On this day intended to ceremonially accept the vote of the people, many Republican members of Congress also attempted to disregard the votes of nearly 82 million Americans. These votes were carefully counted votes in the states and withstood more than 60 legal challenges. Elected officials can’t be allowed to pick and choose the votes they want to be counted. All votes count.

We are particularly disturbed by and aware that the votes that are being contested are those that have been legally cast by Black and Brown people in Arizona, Michigan, Pennsylvania and Georgia. These actions have proven once again that the vestiges of racism and white supremacy are still affecting and infecting our democracy. We must increase our efforts to end the scourge on our society, which not only impacts people of color but is detrimental to democracy itself.

In the midst of the violent attack on the Capitol, we are grieved to learn someone lost their life. We mourn her death and we pray no one else will be injured.

We are issuing this statement as events are unfolding. All avenues should be explored to make sure this ends today and there are no further deaths, violent actions or attacks on our government. We are anxious and deeply concerned about two weeks more of this behavior. The rhetoric and efforts to overturn our fair election must immediately end. As soon as Congress reconvenes, they must explore all options to make sure President Trump is not permitted to continue to overturn the election results nor are efforts permitted to disrupt the inauguration of the Biden-Harris administration. History will eventually tell this story and judge all involved in scorching our democracy but all those responsible must be held accountable today.

We at the NCC are praying for the safety of our members of Congress and that peace will fully be restored. We also pray that we will take the necessary steps and do the hard work so that this never happens again.


January 8, 2021

Our faith instructs us to take seriously positions of leadership, not to lead others astray and to be careful about what we say and do. In Philippians 2:3-4 we are taught to, “Do nothing from selfish ambition or conceit, but in humility regard others as better than yourselves. Let each of you look not to your own interests, but to the interests of others.”

President Donald J. Trump’s actions and words have endangered the security of the country and its institutions of government by inciting a violent, deadly, seditious mob attack at the U.S. Capitol. His words and actions have placed the lives of the people he is supposed to serve in grave danger to advance his own interests. Further, he not only failed to stop or condemn the attack after the Capitol had been stormed but instead encouraged the mob by calling them patriots. This domestic terrorist attack resulted in at least five deaths, including a Capitol Police Officer, and more than a dozen police officers injured. The desecration of the Capitol building was also disgraceful and reprehensible.

For the good of the nation, so that we might end the current horror and prepare the way for binding up the nation’s wounds, we, as leaders of the member communions of the National Council of Churches of Christ in the USA (NCC), believe the time has come for the President of the United States, Donald J. Trump, to resign his position immediately. If he is unwilling to resign, we urge you to exercise the options provided by our democratic system.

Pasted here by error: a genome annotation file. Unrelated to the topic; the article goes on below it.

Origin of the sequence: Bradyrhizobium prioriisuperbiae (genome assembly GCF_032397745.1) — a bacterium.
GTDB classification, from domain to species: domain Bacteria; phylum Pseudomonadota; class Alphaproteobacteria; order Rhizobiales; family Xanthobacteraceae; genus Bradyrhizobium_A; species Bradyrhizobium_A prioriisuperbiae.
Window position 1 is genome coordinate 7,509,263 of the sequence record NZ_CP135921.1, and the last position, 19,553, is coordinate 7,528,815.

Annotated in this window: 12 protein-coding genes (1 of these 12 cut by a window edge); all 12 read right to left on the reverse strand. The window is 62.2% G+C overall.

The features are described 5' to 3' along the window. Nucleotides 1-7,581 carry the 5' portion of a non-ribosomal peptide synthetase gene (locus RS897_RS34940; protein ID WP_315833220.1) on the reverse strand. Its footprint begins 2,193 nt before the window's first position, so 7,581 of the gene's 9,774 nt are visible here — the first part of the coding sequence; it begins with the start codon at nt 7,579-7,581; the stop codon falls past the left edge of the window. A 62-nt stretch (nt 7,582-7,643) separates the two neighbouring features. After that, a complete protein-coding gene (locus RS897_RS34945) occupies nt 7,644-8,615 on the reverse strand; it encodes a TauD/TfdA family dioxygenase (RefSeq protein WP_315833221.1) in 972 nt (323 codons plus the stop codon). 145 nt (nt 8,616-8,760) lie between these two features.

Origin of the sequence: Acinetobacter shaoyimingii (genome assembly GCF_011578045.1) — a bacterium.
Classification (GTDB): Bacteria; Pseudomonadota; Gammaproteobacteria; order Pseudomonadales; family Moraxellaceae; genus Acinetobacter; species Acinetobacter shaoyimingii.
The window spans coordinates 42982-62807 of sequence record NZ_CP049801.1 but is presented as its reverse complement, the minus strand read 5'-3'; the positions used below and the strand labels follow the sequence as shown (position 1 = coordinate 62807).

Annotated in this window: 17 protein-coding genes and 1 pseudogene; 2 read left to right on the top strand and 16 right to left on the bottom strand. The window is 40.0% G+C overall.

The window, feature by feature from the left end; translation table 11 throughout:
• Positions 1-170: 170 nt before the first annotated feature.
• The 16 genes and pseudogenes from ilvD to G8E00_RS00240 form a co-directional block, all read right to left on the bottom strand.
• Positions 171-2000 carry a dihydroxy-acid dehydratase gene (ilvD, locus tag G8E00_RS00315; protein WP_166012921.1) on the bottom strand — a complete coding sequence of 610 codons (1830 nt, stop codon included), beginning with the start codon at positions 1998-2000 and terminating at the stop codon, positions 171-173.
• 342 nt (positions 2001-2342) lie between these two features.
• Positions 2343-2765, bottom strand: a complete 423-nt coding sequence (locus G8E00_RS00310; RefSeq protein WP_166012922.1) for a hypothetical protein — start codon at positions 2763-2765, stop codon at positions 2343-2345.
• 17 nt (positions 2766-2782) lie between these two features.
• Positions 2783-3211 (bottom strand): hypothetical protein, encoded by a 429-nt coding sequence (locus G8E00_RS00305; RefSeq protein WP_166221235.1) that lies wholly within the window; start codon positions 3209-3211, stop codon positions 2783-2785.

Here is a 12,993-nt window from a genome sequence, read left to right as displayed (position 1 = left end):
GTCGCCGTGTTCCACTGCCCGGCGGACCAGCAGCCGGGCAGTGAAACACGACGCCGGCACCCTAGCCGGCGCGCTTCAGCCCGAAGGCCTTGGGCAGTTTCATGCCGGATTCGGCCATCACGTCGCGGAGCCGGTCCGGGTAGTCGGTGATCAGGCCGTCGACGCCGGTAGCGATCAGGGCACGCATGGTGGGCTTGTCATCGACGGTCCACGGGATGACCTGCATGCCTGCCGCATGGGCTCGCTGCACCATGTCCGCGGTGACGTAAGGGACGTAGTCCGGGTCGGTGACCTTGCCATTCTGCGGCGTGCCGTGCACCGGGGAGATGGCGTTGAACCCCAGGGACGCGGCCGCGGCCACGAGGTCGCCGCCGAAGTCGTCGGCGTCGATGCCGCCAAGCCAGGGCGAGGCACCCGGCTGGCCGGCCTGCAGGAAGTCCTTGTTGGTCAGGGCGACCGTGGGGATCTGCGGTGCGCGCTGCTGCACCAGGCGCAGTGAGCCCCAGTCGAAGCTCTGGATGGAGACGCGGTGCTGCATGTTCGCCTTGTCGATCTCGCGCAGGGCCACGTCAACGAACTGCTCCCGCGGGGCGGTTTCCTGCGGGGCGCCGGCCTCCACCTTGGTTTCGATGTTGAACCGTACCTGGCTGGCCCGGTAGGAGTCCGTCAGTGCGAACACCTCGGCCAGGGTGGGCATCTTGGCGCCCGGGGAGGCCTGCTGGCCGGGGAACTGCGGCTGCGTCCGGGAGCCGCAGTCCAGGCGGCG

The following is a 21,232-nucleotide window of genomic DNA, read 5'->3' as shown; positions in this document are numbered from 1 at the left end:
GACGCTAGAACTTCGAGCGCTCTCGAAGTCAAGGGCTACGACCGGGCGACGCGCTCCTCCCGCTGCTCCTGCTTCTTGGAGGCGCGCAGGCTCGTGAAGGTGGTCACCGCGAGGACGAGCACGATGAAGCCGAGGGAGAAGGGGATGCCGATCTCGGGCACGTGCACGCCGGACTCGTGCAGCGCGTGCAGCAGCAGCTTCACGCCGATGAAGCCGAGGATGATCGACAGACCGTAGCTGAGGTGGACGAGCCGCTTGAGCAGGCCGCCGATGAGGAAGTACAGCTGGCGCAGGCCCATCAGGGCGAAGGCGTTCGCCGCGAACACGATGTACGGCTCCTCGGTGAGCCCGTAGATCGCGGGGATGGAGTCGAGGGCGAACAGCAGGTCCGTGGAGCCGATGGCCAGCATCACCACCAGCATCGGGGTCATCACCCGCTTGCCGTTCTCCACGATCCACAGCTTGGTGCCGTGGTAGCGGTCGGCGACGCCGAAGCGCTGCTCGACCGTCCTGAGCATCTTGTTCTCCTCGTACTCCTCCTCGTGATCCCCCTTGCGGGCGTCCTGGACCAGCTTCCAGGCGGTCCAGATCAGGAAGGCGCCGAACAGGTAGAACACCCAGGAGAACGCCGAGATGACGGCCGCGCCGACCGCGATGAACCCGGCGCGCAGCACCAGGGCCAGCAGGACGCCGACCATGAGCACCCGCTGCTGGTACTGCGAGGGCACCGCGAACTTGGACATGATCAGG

In addition, we recognize the need to hold responsible not only those who invaded the Capitol, but also those who supported and/or promoted the President’s false claims about the election, or made their own false accusations.

We grieve for our country at this difficult time and continue to pray for the safety and security, and ultimately the healing of our nation. Holding those who have abused their power and participated in these immoral and tragic actions, in particular the President of the United States, is one step toward healing. 


Jim Winkler, General Secretary and President
National Council of Churches

Rev. Dr. John C. Dorhauer
General Minister and President, United Church of Christ
Chair, National Council of Churches Governing Board

Bishop W. Darin Moore
Presiding Bishop, AME Zion Church
Immediate Past Chair, National Council of Churches

Bishop Teresa Jefferson-Snorton
Christian Methodist Episcopal Church
Vice Chair, National Council of Churches

Rev. Teresa Hord Owens, General Minister and President
Christian Church (Disciples of Christ)

Rev. Dr. Néstor Gómez,
The Christian Church (Disciples of Christ)

Rev. Paula Clayton Dempsey, Director of Partnership Relations
Alliance of Baptists

Bishop Elizabeth Eaton, Presiding Bishop
Evangelical Lutheran Church in America

Most Rev. Michael B. Curry, Presiding Bishop
The Episcopal Church

Senior Bishop Lawrence Reddick
Christian Methodist Episcopal Church

Bishop Sally Dyck, Ecumenical Officer of the Council of Bishops
The United Methodist Church

Rev. Dr. Jean Hawxhurst, Ecumenical Staff Officer
The United Methodist Church

Rev. Eddy Alemán, General Secretary
Reformed Church in America

Rev. Jane Siebert, President
Swedenborgian Church of North America

His Eminence Archbishop Vicken Aykazian, Ecumenical Director and Diocesan Legate
The Armenian Church, Eastern Diocese of America

Dr. Kimberly Brooks
African Methodist Episcopal Church

Rev. Richard Tafel
Swedenborgian Church

Carole Collins, Director of Operation
Alliance of Baptists

Reverend Brenda Girton-Mitchell
Progressive National Baptist Convention

Rev. Dr. W. Franklyn Richardson
Chair, Conference of National Black Churches

Stephen M. Veazey, President (Head of Communion)
Community of Christ

His Grace Mar Awa Royel, Bishop of California and Secretary of the Holy Synod
Assyrian Church of the East

Bishop Francis Krebs, Presiding Bishop
Ecumenical Catholic Communion

Rev. Dr. James Herbert Nelson II, Stated Clerk of the General Assembly of the Presbyterian Church (USA)
Presbyterian Church (USA)
Please join us by signing at this link:
NCC Policy Priorities for 2021
If you missed our list of faith-driven advocacy priorities for 2021, the information can be found on our website: 2021 Faith-driven Advocacy Priorities.